Thank you for reading
Richard

Richard M. Ankers
Author of the brand new steampunk extravaganza Britannia Unleashed.

Available Now!
Available Now!

Published on Spillwords

I’m proud and pleased to have had my first piece of writing published on Spillwords.com.

Spillwords is a wonderful place for both readers and writers to overindulge on quality stories, poetry and more, and I highly recommend it.

My short fiction post titled ‘This Frost Upon Me‘ goes live today. I hope to publish many more there.

Do wander across via the link and have a good look around.

Thank you for reading

Richard

Un-Blue


Photo by Silas Baisch on Unsplash

Her eyes were the colour of the open sea, transitioning from calm to storm, rippling in sargasso blue, almost indigo, deep and dark, yet tepid. This changed as she changed. Her demeanour ignited. The calm still of the soul she hid so well rippled into being. Those waters that were her eyes pulsed a cerulean mirage. She brooded. I gulped.

Seconds became minutes became more, or so it seemed, and the storm she’d often threatened whirled a maelstrom of frothing cobalt. Hurricane winds tore at her kelp fields for lashes. All the energies of all the seas manifested as a single violent ocean. She churned. I feared.

The abyssal depths had nothing on her, as she exploded in ultramarine, a devastating tsunami. The tears poured forth not from sorrow, but absolute rage. Her world was my world, one of liquid purification. She laughed as I wept, as I fell, as I dreamed a torrent of lies.

I awoke to a strange sensation of bobbing, and her calm again cyan orbs.

“Sorry,” I murmured.

“I know,” she breezed and leant in closer.

She pressed. I dipped beneath the waves. The blue faded to something darker.


The drowning didn’t kill me, just the reality of my foolishness: Her eyes had never been blue, but as black as her cold, dead heart.

The End


Thank you for reading
Richard

Richard M. Ankers
Author of the brand new steampunk extravaganza Britannia Unleashed.

The Blackbird Sings

Photo by Andrea Tummons on Unsplash

I wake. I weep. My blackbird alarm clock chirps all the louder, only adding to this hell. 

I dress. I fall. The belt I wrap twice about me fails to secure. Will I ever learn!

I eat. I drink. The race to the toilet is a mismatch, and I’m the loser. 

I dress… partly. For once, I use my head and don’t bother with pants. Take that fate! Yeah, take that.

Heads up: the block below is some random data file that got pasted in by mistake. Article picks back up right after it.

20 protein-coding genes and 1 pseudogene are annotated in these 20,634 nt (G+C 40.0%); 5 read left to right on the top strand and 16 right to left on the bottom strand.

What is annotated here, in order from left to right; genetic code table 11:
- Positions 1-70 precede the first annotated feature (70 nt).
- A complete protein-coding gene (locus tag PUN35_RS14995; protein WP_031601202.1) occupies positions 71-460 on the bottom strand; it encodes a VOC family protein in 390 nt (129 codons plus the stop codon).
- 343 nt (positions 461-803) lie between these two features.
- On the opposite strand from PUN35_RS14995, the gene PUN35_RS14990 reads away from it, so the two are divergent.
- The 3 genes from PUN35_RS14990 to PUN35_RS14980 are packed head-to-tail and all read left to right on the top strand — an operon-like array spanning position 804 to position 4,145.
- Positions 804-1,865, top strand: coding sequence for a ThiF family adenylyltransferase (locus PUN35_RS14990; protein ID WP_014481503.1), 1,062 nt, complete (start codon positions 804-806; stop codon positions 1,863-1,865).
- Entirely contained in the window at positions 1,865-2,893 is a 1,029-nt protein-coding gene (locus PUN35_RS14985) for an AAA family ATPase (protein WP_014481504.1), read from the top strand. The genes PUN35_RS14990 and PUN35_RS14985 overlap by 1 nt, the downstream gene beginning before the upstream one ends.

I mow. I rake. Several women and a few giggling schoolgirls shout or point or scream or jeer.

I work. I slave. There’s always a distraction, but never a distraction enough. 

I avoid. I blur. My beat-up Volvo hovers on the periphery, catching the light in concave shadows and rusting browns. 

I vacate. I climb. The shower beckons a sweat-stealing pleasure. But I don’t deserve pleasure, so head to my room, instead. 

I undress. I collapse. My eyes close like shutters this evening, midnight filling the void. 

I dream. I scream. They are here, as always, unblemished by blood or glass or broken bones, or my drunken incompetence. 

I hope. I pray. Perhaps this time that blackbird named Death will let me die in peace. 

Chirrup! Chirrup! No release today. 


Thank you for reading
Richard

Richard M. Ankers
Author of the brand new steampunk extravaganza Britannia Unleashed.

50 Word Stories: Plain Bad

Photo by The New York Public Library on Unsplash
Photo by The New York Public Library on Unsplash

Grinning, she toasted his death, then smashed the bottle over his head.
They locked her away, called her mad. She was mad, but not without reason.
Seventeen years later, and release. She went straight to his grave and did a jig. The police were waiting. They each shook her hand.


Thank you for reading
Richard

50 Word Stories: Unfortunate Times

Image courtesy Zoe Holling on Unsplash.com

It was an unfortunate situation, she and I, an overlong affair. We had our good times, or hours, or first moments, which were longer than most. I should have counted myself lucky, really. Honestly, I should. But I didn’t, and neither did she. Shame! After all, she was my mother.


Thank you for reading

Richard